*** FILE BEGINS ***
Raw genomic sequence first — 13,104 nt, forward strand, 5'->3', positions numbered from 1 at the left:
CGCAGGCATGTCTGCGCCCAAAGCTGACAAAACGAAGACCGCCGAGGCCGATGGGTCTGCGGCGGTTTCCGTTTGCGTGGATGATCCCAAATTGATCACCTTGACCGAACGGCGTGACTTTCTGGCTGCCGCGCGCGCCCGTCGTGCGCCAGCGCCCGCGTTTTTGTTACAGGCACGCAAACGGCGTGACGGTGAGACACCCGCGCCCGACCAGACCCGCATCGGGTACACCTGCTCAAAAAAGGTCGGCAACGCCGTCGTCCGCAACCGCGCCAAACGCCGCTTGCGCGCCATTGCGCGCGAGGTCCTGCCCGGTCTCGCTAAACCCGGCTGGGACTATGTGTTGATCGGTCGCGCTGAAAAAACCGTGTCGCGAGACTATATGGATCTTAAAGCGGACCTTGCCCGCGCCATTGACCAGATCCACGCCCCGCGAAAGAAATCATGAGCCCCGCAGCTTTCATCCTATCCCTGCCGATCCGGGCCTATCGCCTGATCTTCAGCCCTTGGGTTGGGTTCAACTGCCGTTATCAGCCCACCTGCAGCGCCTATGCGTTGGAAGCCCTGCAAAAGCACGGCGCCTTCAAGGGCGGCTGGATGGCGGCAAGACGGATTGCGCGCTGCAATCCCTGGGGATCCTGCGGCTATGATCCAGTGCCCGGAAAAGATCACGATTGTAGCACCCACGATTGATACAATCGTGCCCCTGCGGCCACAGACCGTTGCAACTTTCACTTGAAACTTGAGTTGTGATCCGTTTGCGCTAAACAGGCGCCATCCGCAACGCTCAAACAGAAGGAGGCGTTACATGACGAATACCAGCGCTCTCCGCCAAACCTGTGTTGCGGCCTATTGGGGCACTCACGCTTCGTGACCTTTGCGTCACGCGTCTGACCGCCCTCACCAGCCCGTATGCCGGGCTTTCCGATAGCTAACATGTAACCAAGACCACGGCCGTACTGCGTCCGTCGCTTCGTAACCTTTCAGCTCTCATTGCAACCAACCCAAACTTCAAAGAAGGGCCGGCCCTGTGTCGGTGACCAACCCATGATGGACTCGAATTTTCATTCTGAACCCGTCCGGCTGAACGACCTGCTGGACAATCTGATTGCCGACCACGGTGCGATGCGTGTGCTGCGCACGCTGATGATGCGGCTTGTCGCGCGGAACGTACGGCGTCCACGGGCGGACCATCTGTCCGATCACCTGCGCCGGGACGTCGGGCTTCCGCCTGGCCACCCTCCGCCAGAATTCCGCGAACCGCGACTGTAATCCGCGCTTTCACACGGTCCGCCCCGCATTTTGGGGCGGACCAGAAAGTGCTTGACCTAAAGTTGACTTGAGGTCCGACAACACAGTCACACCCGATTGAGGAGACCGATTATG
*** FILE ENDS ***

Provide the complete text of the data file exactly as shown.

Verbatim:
Raw genomic sequence first — 13,104 nt, forward strand, 5'->3', positions numbered from 1 at the left:
CGCAGGCATGTCTGCGCCCAAAGCTGACAAAACGAAGACCGCCGAGGCCGATGGGTCTGCGGCGGTTTCCGTTTGCGTGGATGATCCCAAATTGATCACCTTGACCGAACGGCGTGACTTTCTGGCTGCCGCGCGCGCCCGTCGTGCGCCAGCGCCCGCGTTTTTGTTACAGGCACGCAAACGGCGTGACGGTGAGACACCCGCGCCCGACCAGACCCGCATCGGGTACACCTGCTCAAAAAAGGTCGGCAACGCCGTCGTCCGCAACCGCGCCAAACGCCGCTTGCGCGCCATTGCGCGCGAGGTCCTGCCCGGTCTCGCTAAACCCGGCTGGGACTATGTGTTGATCGGTCGCGCTGAAAAAACCGTGTCGCGAGACTATATGGATCTTAAAGCGGACCTTGCCCGCGCCATTGACCAGATCCACGCCCCGCGAAAGAAATCATGAGCCCCGCAGCTTTCATCCTATCCCTGCCGATCCGGGCCTATCGCCTGATCTTCAGCCCTTGGGTTGGGTTCAACTGCCGTTATCAGCCCACCTGCAGCGCCTATGCGTTGGAAGCCCTGCAAAAGCACGGCGCCTTCAAGGGCGGCTGGATGGCGGCAAGACGGATTGCGCGCTGCAATCCCTGGGGATCCTGCGGCTATGATCCAGTGCCCGGAAAAGATCACGATTGTAGCACCCACGATTGATACAATCGTGCCCCTGCGGCCACAGACCGTTGCAACTTTCACTTGAAACTTGAGTTGTGATCCGTTTGCGCTAAACAGGCGCCATCCGCAACGCTCAAACAGAAGGAGGCGTTACATGACGAATACCAGCGCTCTCCGCCAAACCTGTGTTGCGGCCTATTGGGGCACTCACGCTTCGTGACCTTTGCGTCACGCGTCTGACCGCCCTCACCAGCCCGTATGCCGGGCTTTCCGATAGCTAACATGTAACCAAGACCACGGCCGTACTGCGTCCGTCGCTTCGTAACCTTTCAGCTCTCATTGCAACCAACCCAAACTTCAAAGAAGGGCCGGCCCTGTGTCGGTGACCAACCCATGATGGACTCGAATTTTCATTCTGAACCCGTCCGGCTGAACGACCTGCTGGACAATCTGATTGCCGACCACGGTGCGATGCGTGTGCTGCGCACGCTGATGATGCGGCTTGTCGCGCGGAACGTACGGCGTCCACGGGCGGACCATCTGTCCGATCACCTGCGCCGGGACGTCGGGCTTCCGCCTGGCCACCCTCCGCCAGAATTCCGCGAACCGCGACTGTAATCCGCGCTTTCACACGGTCCGCCCCGCATTTTGGGGCGGACCAGAAAGTGCTTGACCTAAAGTTGACTTGAGGTCCGACAACACAGTCACACCCGATTGAGGAGACCGATTATG